Pisqa’ 234

Pisqa’ 2341


Tassels2 shall you make for yourself” (Dt.22:12).

Why must this be stated?

Because it is also stated:

“They shall make for themselves fringes3 (Nu,15:38).

Now, do I understand from this that

a person should prepare one thread4 on its own?

The Teaching states:

“Tassels” (Dt.22:12)—

[Thus, more than one must be made].


So how many tassels should be made?

No fewer than three threads [per tassel]:

According to the words of the circle of Hillel.

The circle of Shammai, however, say:

At least four threads of azure5

and four threads of white—

also, they should each be four fingers long.

And the customary practice [concerning length]

conforms to the words of the circle of Shammai.


Now, under what circumstances?

When [the tassel] is first made.

But its remnants and shreds are

suitable at any length.


“On the four corners” (Dt.22:12)—

This excludes from the rule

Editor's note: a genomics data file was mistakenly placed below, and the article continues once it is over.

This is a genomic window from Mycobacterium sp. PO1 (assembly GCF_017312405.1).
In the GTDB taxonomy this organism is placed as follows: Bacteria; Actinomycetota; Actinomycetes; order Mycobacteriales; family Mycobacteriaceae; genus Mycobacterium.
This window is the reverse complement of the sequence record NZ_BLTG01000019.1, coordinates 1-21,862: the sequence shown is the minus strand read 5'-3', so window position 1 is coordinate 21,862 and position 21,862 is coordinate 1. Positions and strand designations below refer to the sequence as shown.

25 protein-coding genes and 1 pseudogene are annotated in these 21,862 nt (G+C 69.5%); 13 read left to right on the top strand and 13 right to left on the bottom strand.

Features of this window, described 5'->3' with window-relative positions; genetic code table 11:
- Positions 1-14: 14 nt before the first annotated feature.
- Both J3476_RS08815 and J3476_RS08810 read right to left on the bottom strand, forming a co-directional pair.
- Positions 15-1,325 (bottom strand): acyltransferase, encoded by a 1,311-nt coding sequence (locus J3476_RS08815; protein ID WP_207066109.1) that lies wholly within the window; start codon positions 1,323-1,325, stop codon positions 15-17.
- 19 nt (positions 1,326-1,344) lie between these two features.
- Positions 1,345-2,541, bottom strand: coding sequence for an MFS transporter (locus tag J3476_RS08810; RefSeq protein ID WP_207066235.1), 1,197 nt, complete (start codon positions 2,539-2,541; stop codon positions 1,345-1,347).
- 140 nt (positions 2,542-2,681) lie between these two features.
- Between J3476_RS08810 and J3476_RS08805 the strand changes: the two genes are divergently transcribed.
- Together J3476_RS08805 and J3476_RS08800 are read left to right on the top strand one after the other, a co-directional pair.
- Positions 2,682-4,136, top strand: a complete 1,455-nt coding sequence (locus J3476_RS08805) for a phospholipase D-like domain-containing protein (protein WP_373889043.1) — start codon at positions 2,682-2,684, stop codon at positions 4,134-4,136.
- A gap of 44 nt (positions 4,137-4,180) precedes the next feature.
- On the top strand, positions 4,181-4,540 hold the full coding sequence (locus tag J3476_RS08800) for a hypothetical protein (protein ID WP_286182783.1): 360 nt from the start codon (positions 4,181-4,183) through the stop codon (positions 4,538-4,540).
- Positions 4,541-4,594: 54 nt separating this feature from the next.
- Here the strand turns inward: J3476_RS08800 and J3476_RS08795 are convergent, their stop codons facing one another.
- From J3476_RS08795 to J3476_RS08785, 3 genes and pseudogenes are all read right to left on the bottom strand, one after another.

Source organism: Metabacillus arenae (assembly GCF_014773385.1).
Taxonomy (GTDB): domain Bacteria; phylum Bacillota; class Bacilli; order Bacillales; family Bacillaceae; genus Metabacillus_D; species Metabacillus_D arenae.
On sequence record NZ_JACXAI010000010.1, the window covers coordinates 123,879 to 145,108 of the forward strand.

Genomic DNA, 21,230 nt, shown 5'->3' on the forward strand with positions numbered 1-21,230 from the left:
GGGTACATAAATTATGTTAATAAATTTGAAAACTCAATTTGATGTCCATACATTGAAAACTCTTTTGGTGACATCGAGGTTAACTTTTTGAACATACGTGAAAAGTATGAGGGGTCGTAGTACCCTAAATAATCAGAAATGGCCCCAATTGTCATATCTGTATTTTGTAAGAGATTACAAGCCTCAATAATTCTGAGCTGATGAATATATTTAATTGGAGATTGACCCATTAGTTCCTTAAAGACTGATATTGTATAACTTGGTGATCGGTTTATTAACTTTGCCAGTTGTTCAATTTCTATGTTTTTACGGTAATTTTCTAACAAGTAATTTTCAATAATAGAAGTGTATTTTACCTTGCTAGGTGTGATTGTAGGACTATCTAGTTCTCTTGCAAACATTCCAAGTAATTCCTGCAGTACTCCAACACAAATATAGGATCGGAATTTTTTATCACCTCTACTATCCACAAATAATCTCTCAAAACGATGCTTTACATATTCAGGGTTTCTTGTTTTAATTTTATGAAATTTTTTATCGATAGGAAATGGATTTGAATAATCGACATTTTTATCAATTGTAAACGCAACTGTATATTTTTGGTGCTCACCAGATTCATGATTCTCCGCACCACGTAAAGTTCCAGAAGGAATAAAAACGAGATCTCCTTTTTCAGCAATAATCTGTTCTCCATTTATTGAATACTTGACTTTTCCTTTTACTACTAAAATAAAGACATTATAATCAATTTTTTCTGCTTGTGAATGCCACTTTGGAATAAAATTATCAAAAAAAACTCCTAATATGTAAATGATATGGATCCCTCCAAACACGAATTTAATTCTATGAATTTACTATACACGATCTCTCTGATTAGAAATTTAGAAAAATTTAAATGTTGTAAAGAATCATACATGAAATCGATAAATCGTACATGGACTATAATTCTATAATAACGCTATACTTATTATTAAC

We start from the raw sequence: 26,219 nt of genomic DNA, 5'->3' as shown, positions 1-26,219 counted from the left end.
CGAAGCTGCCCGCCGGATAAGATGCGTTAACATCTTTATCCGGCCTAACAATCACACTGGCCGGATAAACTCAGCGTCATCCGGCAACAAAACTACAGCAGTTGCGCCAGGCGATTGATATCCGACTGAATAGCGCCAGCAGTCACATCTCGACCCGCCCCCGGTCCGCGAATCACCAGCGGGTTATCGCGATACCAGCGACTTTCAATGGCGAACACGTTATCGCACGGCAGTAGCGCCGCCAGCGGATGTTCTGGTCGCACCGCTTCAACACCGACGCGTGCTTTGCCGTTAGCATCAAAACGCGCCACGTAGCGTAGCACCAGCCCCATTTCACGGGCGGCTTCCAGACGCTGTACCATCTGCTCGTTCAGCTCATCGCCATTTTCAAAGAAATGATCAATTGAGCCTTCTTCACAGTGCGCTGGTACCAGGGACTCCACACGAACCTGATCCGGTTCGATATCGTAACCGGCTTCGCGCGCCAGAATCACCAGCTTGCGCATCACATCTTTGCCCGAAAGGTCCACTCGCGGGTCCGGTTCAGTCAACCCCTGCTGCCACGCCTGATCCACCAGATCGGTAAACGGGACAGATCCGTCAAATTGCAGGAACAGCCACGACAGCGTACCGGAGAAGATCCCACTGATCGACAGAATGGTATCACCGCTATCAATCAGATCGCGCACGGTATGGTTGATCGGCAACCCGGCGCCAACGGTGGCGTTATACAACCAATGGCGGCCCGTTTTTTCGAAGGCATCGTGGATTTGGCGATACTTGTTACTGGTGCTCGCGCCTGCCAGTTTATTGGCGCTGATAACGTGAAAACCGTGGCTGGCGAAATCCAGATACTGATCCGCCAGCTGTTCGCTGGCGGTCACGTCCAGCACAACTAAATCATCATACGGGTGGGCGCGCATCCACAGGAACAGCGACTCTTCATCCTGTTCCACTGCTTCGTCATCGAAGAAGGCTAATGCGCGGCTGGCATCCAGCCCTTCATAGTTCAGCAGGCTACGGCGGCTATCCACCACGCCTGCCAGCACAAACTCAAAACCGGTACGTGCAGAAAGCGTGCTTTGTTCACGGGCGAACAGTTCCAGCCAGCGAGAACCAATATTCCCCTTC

garments of three, five, six, seven, or eight corners.6

Another word:

Tassels shall you make for yourself” (Dt.22:12)—

This refers to those of white.

How do I know that

it includes as well those of azure?

The Teaching states:

“And tie, in addition to the fringed corner, a strand of azure” (Nu.15:38).


“You shall make” (Dt.22:12)—

but not from a ready-made article.

So that you won’t [be tempted to] extract

loose-threads from a cloak and

make them [into tassels].

“On the four corners” (Dt.22:12)—

but not on eight of them!

“Of your garment” (Dt.22:12)—

this excludes from the rule:

A toga, a tebenna, a fivlaterion, a nerbixa,

a birrus, and a Burdisian cloak,

none of which is square.7


R. Eliezer b. Jacob says:

How do I know that tassels are not placed

In the middle of a garment, but on the hem?

The Teaching states:

“On the four corners” (Dt.22:12).

“Of your garment” (Dt.11:12)—

with the exception of a pillow-case.

“Of your garment”—

with the exception of a linen sheet.

“With which you cover yourself” (22:12)—

with the exception of a soldier’s blanket.

“With which you cover yourself” (22:12)—

with the exception of a smock,

which doesn’t cover the head and most of the body.

  1. H:243; JN2:149-150
  2. Heb: gedilim.
  3. Heb: tzitzit.
  4. Heb: khut. The distinctions between a khut, tzitzit, and gedilim are unclear.
  5. Heb: techeilet, a dye extracted from a type of snail (khilazon).
  6. //Sifre Nu.,115.
  7. A similar listing of types of shawls appears in the parallel at M. Kil. 9:6. For details,of these and other garments listed in Pisqa’ 234, see H: 243 and p. 471, Pisqa’ 234, ns. 3-10.